"I have sworn upon the altar of God, eternal hostility against every form of tyranny over the mind of man." --Thomas Jefferson


Saturday, December 13, 2008

Out of control government

This letter was printed in early November in the Madisonville Messenger
******************************************************************

“It behooves every man who values liberty of conscience for himself, to resist invasions of it in the case of others: or their case may, by change of circumstances, become his own.” – Thomas Jefferson

I’m writing this letter for the benefit of Dorothy Putty and those like her who seem to have missed the whole point in reference to the smoking ban in Hopkins County. My opposition to the smoking ban has never been about smoking itself or the arguments about second hand smoke, but about over reaching out of control government, specifically the actions of our board of health.

I am and have always been a NON-smoker and if Ms. Putty had actually read my letter about my children she would know this. I grew up with a smoking father and I probably have a slight allergy to smoke. I think smoking is a stinky habit and I don’t enjoy eating with smoke in my face any more than the next person, but I don’t think we need more government regulation of the private business owner. Instead, I choose to trust the American free enterprise system and the profit motive of the merchant. I know he or she wants me to have a good experience in their establishment so they can extract some of my money and hopefully I’ll come back and bring some friends too. If I have a negative experience that cannot be resolved I simply take my hard earned money and walk. If the business owner suffers enough loss, they’ll change their behavior or go out of business. That’s the free market at work.

Now as far as the soda pop illustration in my last letter, it was certainly not a comparison between smoking and soda. It was satire. I was demonstrating the absurd by being absurd. I find it absolutely absurd that in the United States of America, we would allow an unelected group of people to make law and I was speculating about how far reaching that action could be. I opened that particular letter with a totally fictitious quote from Robin the Boy Wonder; now one would think that should have been a pretty good clue of what was in store further in the letter. Maybe Ms. Putty also thinks Robin really said “these Health Department goons really believe they have the right to make law” since she obviously doesn’t get it. The point of everything I’ve written about the smoking ban was and has been about ever expanding government control. In this case, our board of health, an unelected body, is operating outside the constitution.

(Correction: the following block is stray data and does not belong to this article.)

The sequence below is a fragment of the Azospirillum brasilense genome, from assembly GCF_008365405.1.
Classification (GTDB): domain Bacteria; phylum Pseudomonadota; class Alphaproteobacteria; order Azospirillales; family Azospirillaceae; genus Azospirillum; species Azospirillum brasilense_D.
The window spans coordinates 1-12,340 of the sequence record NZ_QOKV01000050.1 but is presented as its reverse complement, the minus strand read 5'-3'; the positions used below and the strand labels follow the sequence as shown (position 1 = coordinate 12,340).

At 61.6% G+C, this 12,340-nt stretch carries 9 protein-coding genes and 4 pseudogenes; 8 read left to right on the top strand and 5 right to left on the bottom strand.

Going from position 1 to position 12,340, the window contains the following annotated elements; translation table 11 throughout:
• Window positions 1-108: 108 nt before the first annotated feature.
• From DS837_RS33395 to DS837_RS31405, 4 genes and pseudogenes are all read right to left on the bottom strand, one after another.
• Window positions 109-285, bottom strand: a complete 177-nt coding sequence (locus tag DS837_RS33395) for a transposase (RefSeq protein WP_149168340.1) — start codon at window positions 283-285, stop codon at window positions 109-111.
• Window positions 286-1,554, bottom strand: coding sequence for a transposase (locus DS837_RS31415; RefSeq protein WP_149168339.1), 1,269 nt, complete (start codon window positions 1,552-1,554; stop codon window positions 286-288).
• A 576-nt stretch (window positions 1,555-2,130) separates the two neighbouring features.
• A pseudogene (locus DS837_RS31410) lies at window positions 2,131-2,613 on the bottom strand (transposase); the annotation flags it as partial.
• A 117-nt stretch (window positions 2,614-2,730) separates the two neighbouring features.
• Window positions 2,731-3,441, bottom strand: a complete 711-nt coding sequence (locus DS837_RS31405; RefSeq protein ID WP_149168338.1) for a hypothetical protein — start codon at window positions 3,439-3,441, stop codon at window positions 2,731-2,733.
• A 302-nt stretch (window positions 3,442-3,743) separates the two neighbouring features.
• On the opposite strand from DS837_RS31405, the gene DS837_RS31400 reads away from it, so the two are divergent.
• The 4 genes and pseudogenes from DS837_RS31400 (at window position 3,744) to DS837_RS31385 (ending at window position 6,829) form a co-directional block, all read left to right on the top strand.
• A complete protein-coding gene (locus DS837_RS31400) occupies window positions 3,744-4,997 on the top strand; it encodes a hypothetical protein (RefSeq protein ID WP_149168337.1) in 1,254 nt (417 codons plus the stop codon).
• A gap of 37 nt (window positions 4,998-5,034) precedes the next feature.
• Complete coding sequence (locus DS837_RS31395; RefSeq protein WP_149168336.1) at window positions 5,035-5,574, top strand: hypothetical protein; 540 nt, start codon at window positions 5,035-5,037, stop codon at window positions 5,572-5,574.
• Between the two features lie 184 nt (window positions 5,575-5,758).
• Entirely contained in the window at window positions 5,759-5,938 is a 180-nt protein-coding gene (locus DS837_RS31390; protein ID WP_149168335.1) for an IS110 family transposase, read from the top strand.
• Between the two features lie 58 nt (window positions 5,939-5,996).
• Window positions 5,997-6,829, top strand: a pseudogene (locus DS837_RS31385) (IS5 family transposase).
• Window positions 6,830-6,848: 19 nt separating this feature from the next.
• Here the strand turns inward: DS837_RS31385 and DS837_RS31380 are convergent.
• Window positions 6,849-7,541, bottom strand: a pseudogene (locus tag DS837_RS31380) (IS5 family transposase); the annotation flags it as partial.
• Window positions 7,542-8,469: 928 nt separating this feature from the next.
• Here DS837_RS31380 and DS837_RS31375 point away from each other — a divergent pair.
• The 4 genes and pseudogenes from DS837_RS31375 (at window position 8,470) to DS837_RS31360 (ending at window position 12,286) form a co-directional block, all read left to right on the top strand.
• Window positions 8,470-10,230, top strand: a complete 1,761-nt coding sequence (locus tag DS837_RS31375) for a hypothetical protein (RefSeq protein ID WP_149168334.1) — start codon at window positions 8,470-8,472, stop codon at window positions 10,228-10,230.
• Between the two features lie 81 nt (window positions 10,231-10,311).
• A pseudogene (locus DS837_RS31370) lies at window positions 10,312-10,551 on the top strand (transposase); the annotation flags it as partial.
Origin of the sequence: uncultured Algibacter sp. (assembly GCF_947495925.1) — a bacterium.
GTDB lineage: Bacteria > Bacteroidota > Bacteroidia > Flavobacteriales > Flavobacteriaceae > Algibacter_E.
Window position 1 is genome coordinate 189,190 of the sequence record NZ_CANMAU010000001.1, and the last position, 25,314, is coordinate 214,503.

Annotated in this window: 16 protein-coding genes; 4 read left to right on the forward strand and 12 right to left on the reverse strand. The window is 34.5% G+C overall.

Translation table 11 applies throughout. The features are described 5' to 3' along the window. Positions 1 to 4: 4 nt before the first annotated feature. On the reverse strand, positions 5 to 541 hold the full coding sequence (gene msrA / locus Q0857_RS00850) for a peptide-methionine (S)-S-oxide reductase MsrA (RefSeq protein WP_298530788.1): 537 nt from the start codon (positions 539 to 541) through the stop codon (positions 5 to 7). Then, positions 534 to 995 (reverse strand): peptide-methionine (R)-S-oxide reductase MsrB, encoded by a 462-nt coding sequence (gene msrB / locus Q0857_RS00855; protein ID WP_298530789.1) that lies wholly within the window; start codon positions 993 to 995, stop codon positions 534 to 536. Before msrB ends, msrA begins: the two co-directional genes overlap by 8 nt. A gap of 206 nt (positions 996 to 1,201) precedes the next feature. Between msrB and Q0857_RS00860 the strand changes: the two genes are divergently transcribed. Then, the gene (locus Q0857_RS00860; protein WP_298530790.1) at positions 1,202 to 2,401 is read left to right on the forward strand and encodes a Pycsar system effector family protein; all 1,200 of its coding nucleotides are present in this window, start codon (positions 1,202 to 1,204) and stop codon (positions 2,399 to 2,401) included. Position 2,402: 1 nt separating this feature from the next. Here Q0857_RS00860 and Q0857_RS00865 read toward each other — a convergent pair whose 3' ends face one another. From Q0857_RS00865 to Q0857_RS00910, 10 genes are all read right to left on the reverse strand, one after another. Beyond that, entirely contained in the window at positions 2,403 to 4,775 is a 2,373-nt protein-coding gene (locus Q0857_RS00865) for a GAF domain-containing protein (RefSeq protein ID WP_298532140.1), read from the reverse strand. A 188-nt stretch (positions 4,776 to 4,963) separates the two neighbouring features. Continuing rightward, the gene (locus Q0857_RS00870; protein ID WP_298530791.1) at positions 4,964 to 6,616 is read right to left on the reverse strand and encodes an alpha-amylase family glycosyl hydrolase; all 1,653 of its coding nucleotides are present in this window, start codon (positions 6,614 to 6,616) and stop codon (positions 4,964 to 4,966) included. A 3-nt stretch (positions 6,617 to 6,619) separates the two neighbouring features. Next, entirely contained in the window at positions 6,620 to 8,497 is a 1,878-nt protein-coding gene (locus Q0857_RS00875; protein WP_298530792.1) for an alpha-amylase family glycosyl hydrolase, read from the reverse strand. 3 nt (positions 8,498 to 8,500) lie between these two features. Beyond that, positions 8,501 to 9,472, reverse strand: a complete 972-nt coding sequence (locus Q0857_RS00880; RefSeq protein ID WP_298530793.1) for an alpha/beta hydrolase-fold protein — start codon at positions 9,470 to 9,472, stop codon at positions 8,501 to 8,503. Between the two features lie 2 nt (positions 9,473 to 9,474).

Ms. Putty says we need to “put up our crazy arguments”, but I don’t think it’s crazy to argue for our liberty. I think America needs a good healthy common sense debate about the role of government in our lives. I can argue all day long for freedom’s sake, it is only ink I’m spilling, some men and women have spilled their blood. How can I in good conscience remain silent when some seem so willing to throw away our freedom over an issue of convenience? It’s just smoke. If you are uncomfortable then say something to the manager/owner, move to another table or take your money and leave but don’t trade something that people died to obtain. Stop asking the government to solve every problem for you. When you do you surrender your power.

Putty continues with “just have enough common decency to consider other people.” Is it common decency to trample on private citizens property rights? Have you considered the impact of this smoking ban on private business owners? Or is that a price you’re willing to pay to serve your convenience? Is it common decency for the Board of Health, a body that has no accountability to voters, to enact law which does not reflect the will of the people?

Finally, if my arguments are as Ms. Putty says, “along the lines of ignorance”, I consider it a privilege to be counted with men such as Thomas Jefferson, James Madison, Benjamin Franklin and our other founding fathers who believed in a loose limited government also. I'll walk in their shadow any day, and if that’s ignorance, so be it.

No comments:

Curtis Staggs VereBlog Feed